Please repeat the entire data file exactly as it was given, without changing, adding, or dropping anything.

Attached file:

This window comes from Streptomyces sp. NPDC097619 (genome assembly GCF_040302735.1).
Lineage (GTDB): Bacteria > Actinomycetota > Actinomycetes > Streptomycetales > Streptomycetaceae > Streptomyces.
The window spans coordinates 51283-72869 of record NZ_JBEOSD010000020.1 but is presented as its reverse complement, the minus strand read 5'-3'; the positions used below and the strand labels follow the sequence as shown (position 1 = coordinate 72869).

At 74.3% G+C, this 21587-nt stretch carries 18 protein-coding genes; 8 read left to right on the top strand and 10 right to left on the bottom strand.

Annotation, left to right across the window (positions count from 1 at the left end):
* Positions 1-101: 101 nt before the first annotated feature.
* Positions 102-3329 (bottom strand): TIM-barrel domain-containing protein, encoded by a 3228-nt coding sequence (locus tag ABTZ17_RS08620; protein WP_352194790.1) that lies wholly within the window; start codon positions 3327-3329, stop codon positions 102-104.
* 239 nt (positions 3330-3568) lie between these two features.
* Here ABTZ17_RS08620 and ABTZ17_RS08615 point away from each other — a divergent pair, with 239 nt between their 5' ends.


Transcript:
This window comes from Streptomyces sp. NPDC097619 (genome assembly GCF_040302735.1).
Lineage (GTDB): Bacteria > Actinomycetota > Actinomycetes > Streptomycetales > Streptomycetaceae > Streptomyces.
The window spans coordinates 51283-72869 of record NZ_JBEOSD010000020.1 but is presented as its reverse complement, the minus strand read 5'-3'; the positions used below and the strand labels follow the sequence as shown (position 1 = coordinate 72869).

At 74.3% G+C, this 21587-nt stretch carries 18 protein-coding genes; 8 read left to right on the top strand and 10 right to left on the bottom strand.

Annotation, left to right across the window (positions count from 1 at the left end):
* Positions 1-101: 101 nt before the first annotated feature.
* Positions 102-3329 (bottom strand): TIM-barrel domain-containing protein, encoded by a 3228-nt coding sequence (locus tag ABTZ17_RS08620; protein WP_352194790.1) that lies wholly within the window; start codon positions 3327-3329, stop codon positions 102-104.
* 239 nt (positions 3330-3568) lie between these two features.
* Here ABTZ17_RS08620 and ABTZ17_RS08615 point away from each other — a divergent pair, with 239 nt between their 5' ends.